2. Providing individualised learning plans is the second strategic decision. It provides the ability to track the progress of students, identifying issues that may affect their success and, as a consequence, the prestige of the institution. It is an important part of the package that offers a personalised, student-focused service and particularly necessary in supporting students to overcome language and cultural barriers. Learning plans can also move with students if they move from one campus to another.

Transferability of recommended decisions for the scenarios alternatives:

Both strategic decisions are crucial in the ‘Open networking’ scenario as it too is very internationalised, often delivering courses online and with students expected to work independently. There is less strategic importance on addressing accessibility issues for international students in the ‘Serving local communities’ scenario as anti-globalisation sentiments discourage international students in favour of local and national students. Both strategic decisions are relevant in the ‘New public responsibility’ scenario because institutions are more “attentive to the learning needs of students of all ages and with a wide range of learning needs.”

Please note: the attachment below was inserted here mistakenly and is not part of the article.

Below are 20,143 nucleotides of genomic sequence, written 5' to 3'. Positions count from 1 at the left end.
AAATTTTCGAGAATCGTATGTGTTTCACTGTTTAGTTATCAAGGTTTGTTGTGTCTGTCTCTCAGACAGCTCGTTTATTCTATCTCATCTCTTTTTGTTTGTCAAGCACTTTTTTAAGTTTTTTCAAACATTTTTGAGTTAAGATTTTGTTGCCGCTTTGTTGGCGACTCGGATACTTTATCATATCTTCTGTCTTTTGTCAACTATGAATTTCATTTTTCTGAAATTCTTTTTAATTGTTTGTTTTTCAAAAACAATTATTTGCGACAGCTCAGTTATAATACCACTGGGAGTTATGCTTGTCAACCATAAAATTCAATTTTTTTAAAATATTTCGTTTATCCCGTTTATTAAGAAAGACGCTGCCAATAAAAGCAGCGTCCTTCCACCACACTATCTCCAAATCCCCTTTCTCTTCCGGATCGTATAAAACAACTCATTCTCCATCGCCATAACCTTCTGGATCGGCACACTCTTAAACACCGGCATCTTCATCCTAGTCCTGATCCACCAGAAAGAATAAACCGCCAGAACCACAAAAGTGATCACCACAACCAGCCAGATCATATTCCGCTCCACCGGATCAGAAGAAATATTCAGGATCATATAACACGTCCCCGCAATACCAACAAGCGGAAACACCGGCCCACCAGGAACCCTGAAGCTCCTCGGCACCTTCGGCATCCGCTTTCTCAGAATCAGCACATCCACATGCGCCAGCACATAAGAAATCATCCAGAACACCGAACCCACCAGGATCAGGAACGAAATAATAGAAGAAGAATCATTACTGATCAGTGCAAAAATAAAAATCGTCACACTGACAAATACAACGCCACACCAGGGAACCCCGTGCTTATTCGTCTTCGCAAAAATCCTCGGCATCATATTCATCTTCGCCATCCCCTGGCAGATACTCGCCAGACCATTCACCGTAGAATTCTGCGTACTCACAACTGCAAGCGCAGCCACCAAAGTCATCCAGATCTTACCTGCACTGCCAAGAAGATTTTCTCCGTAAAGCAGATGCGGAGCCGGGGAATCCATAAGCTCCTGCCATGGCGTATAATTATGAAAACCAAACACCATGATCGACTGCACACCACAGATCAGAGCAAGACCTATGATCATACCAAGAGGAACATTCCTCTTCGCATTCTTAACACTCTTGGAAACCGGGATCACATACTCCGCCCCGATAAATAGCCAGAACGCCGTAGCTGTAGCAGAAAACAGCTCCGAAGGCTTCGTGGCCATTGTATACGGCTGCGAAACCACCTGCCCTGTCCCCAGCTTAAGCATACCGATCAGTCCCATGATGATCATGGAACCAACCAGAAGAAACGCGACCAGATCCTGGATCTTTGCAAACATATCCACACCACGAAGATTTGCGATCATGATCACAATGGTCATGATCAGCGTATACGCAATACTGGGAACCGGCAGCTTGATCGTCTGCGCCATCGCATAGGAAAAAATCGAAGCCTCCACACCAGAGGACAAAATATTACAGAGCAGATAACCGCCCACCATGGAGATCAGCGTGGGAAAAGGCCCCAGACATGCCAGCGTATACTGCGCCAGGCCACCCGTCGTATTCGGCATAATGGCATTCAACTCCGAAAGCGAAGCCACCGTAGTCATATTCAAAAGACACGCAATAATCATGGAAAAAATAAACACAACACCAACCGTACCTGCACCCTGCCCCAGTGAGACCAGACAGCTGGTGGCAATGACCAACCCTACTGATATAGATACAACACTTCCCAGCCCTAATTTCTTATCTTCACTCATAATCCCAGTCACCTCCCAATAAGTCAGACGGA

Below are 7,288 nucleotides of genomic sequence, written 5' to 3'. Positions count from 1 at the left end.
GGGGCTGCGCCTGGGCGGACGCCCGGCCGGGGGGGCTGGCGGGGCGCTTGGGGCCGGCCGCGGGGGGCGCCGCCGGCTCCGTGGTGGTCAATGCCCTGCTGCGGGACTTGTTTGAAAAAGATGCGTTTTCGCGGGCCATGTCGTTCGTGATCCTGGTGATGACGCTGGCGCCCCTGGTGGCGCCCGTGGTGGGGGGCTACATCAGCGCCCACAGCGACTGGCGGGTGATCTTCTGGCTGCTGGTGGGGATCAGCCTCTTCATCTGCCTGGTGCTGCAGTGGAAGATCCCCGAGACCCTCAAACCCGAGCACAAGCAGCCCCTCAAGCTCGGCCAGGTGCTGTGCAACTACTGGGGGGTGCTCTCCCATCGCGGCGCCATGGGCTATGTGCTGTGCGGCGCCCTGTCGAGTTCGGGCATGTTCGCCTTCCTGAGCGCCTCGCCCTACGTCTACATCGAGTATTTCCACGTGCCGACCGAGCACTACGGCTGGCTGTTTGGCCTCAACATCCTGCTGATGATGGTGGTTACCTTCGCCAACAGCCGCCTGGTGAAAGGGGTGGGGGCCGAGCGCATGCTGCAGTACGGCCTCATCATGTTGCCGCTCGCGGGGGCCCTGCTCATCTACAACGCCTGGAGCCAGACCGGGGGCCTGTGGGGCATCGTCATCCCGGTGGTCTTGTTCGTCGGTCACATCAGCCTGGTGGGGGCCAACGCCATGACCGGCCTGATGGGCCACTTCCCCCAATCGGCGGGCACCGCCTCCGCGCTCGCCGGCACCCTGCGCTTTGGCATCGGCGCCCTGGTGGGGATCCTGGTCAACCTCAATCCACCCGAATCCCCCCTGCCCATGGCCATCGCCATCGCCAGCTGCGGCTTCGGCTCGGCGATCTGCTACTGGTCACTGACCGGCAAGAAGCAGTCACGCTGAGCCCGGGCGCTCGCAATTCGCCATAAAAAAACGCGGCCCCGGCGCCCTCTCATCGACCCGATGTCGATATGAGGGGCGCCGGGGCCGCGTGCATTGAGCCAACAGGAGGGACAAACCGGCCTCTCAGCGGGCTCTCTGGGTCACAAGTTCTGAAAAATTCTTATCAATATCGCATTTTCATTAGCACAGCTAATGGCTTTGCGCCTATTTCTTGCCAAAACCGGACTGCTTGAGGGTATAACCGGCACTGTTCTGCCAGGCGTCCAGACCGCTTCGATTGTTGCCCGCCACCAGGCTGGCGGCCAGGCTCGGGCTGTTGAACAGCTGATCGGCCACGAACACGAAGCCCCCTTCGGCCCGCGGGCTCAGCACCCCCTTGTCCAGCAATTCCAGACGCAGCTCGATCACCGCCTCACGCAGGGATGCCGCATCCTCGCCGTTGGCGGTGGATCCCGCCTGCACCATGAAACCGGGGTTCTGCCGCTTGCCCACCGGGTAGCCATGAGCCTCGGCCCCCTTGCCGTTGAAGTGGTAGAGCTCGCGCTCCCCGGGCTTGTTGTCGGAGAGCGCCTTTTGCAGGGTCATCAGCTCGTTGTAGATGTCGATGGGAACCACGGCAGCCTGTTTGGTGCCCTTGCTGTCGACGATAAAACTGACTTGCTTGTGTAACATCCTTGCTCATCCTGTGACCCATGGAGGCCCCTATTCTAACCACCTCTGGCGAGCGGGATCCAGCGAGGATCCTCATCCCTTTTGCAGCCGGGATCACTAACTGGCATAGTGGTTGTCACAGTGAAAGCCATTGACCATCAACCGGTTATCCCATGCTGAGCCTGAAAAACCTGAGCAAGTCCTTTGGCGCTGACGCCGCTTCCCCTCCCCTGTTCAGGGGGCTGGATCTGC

Keying in to the uncertainties of the future

I’m beginning to understand how scenario planning is useful for predicting longer term futures, especially as it emphasises contrasting possible futures. It leads to an emphasis on flexibility and adaptability, key elements of sustainability. It does force decision makers to look past the current trends and plan for those unexpected events. It also forces decision makers to look past personal preferences to other viable possibilities and options.